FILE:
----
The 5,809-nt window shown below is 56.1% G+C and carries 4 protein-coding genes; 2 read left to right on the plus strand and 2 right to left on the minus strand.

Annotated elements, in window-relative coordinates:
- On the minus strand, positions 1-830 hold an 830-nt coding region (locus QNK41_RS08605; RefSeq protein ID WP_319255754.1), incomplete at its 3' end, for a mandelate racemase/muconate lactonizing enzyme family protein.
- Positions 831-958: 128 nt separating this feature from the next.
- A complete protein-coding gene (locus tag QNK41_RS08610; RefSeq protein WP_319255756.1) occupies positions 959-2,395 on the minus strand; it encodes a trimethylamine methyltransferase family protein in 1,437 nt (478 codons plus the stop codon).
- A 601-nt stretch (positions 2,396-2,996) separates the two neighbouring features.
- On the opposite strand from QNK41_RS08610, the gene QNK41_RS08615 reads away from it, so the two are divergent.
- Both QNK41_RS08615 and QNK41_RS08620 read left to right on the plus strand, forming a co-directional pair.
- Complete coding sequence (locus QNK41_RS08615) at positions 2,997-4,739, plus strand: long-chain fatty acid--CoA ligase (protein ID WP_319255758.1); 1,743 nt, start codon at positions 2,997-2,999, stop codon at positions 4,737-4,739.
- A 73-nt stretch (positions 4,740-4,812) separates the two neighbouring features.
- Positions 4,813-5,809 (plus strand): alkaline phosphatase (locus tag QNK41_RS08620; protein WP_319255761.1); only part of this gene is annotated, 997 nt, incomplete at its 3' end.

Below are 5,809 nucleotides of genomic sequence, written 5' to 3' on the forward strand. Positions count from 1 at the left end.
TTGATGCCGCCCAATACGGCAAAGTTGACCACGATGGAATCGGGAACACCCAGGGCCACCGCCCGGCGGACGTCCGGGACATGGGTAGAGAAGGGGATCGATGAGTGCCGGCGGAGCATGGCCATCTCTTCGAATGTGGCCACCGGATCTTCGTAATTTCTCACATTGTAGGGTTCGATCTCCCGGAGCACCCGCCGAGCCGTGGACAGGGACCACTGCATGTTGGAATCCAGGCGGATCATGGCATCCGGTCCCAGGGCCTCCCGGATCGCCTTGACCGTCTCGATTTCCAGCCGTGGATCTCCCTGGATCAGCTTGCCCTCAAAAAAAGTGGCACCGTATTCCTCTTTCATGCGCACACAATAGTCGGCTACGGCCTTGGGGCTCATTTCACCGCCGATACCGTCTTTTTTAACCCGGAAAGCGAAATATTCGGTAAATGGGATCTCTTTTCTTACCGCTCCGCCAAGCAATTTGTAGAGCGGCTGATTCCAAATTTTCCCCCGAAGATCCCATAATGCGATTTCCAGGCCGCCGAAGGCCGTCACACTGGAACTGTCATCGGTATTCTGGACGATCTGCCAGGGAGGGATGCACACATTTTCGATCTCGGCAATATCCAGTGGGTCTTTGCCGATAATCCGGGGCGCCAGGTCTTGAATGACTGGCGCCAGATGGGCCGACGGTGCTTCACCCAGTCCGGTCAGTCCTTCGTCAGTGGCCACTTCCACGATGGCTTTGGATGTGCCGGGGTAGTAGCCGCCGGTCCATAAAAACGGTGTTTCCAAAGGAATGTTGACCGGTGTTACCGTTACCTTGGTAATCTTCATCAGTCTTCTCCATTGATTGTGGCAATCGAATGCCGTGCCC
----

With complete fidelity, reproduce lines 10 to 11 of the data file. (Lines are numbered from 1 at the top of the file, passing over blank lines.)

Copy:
- A 73-nt stretch (positions 4,740-4,812) separates the two neighbouring features.
- Positions 4,813-5,809 (plus strand): alkaline phosphatase (locus tag QNK41_RS08620; protein WP_319255761.1); only part of this gene is annotated, 997 nt, incomplete at its 3' end.